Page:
The Frederick and Nellie Harter House 
(ca. 1880)
Until the late 1800s, land situated north of the City of Racine was not legally part of the city.  A large portion of this land had been purchased in the mid-1800s, and by the late 1860s was being developed as a response to the post-Civil War economic expansion.  This is where the working class of Racine’s growing manufacturing industries would build their houses, form neighborhoods, attend church and educate their children.  These citizens left a legacy of well-built houses and buildings that remain to this day. 

1652 Michigan Boulevard is a circa 1860-1880 Victorian with few embellishments, and is a fine representation of houses common to the working class of this era.  With four rooms downstairs and a steep back stair leading to one open room on the second floor, this house was built for function.

In 1880, city records indicate that Frederick Harter, a shoemaker employed by J. Miller Shoe and Boot Manufacturing, and his wife, Nellie, a music teacher, owned the house until around 1906 when it was purchased for investment rental property.  During this period of approximately ten years, the house was rented to several notable businessmen.

William H. Armstrong rented it from 1906-1908 during which time he served as Vice-President of Mitchell Motors, President of Holbrook-Armstrong Iron and Racine City Clerk.  The house was purchased around 1917 by C.C. Mortenson.  Mr. Mortenson was bookkeeper of Commercial and Savings Bank and President and owner of Mortenson Family Supply House.  It is noted in the City Directory of 1920 that Mr. Mortenson and his wife, Clara, had a telephone.  Mr. Mortensen lived in the house until his death in the 1950s; Mrs. Mortenson owned the house until the early 1980s.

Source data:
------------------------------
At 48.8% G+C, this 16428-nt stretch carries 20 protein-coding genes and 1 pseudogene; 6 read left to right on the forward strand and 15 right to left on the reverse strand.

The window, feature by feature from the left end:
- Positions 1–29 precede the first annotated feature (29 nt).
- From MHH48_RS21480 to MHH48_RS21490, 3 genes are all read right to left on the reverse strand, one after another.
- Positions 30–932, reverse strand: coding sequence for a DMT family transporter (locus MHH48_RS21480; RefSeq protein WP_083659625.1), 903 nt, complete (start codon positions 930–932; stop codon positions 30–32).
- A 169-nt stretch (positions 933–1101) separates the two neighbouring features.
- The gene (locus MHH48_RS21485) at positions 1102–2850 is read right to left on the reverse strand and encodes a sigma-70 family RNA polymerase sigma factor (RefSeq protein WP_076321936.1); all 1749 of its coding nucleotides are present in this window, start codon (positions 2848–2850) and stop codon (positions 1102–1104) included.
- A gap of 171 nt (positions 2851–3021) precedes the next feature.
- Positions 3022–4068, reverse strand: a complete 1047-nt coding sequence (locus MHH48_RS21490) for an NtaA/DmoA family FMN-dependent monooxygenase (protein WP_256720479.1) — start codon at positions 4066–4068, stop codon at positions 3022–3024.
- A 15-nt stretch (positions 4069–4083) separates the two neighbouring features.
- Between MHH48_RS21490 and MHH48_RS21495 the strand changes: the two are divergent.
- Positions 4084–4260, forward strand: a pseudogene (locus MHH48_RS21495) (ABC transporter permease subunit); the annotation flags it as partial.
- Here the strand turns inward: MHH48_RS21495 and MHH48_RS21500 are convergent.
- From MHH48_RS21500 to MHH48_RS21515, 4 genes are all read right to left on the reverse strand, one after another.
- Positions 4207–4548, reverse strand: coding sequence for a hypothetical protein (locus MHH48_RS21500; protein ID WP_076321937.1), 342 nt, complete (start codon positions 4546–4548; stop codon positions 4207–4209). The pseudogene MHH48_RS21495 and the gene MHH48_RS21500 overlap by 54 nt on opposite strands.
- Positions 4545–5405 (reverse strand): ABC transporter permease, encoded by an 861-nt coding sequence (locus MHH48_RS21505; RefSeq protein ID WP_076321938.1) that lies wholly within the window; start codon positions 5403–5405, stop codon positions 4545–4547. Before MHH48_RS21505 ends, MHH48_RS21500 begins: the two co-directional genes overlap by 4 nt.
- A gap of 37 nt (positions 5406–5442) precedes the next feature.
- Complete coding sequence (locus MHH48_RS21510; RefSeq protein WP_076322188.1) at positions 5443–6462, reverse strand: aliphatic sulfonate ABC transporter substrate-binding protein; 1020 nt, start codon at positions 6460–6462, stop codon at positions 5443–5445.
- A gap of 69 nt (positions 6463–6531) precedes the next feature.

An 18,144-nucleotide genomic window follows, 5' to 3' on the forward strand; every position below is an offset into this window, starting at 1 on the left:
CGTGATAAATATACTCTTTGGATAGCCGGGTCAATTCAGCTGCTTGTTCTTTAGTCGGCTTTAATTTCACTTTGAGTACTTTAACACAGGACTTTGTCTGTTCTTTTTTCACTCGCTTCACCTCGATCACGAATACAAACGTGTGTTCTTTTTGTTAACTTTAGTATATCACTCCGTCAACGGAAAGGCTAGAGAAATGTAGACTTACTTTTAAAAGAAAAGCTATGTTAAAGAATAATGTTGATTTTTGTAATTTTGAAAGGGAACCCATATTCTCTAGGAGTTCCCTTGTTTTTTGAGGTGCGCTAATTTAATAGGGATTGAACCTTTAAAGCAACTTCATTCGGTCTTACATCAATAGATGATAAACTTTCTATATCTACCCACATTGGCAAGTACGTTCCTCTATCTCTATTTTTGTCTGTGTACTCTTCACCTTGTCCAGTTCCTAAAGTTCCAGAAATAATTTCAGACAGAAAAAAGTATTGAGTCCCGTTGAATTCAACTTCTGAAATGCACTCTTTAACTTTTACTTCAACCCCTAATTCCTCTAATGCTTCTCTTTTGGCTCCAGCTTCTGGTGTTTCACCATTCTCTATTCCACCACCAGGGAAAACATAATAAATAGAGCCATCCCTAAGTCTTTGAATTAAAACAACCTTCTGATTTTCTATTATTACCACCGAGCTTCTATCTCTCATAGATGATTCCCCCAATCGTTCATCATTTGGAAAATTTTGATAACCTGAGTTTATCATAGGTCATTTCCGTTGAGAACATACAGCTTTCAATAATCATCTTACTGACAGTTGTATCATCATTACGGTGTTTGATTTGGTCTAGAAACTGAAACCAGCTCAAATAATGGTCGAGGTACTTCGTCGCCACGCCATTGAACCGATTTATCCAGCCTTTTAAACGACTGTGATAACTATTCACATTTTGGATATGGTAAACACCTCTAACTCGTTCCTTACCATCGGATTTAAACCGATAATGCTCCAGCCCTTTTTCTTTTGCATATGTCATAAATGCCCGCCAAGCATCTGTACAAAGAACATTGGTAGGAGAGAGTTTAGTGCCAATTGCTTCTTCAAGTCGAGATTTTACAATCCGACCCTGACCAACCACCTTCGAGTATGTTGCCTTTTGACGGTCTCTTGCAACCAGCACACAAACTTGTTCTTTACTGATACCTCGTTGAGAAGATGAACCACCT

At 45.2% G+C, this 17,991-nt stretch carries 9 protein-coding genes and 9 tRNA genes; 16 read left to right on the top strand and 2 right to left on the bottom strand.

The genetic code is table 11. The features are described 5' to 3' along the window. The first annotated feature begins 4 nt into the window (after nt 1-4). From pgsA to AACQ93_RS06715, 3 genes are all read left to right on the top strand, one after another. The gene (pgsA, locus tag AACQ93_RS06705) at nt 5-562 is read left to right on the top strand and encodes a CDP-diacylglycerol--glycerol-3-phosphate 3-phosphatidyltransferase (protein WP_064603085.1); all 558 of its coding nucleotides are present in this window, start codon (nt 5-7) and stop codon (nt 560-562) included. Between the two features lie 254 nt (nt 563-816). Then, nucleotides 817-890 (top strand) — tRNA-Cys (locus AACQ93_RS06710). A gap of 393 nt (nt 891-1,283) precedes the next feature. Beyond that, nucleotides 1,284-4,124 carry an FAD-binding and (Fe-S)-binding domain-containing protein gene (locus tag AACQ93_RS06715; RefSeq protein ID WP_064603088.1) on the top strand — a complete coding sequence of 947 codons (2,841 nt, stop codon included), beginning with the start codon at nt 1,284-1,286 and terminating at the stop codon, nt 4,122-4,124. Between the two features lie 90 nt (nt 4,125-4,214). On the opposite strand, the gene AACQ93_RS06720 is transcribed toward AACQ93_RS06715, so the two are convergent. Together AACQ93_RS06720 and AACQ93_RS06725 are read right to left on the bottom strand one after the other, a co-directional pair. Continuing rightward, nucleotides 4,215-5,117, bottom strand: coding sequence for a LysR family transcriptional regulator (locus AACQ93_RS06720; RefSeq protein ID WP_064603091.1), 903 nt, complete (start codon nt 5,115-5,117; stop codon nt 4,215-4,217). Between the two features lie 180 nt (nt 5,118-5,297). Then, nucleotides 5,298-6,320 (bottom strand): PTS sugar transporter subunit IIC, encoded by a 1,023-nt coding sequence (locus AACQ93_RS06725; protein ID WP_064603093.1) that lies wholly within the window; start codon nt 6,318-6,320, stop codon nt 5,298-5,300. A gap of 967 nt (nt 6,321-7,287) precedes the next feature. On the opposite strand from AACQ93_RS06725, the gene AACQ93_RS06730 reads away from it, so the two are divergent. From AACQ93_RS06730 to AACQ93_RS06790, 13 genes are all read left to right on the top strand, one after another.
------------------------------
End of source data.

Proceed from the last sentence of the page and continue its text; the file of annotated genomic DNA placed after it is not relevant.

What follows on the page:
There are no building permits on file for the entire life of the house until recently when new owners, Patrick and Shari Troy, began interior renovations.  While moving walls, found between the boards, was a well-worn leather shoe perhaps belonging to a four-year-old.  The Harters had two sons; it could easily be surmised that this small shoe, perhaps made by Frederick Harter for one of his sons, was tucked between the boards by an impish four-year-old, or perhaps by Frederick himself as a gesture to a future owner of his home.

Many thanks and much appreciation to the Troys for sharing the beautiful new interiors of this house so deeply rooted in Racine’s history.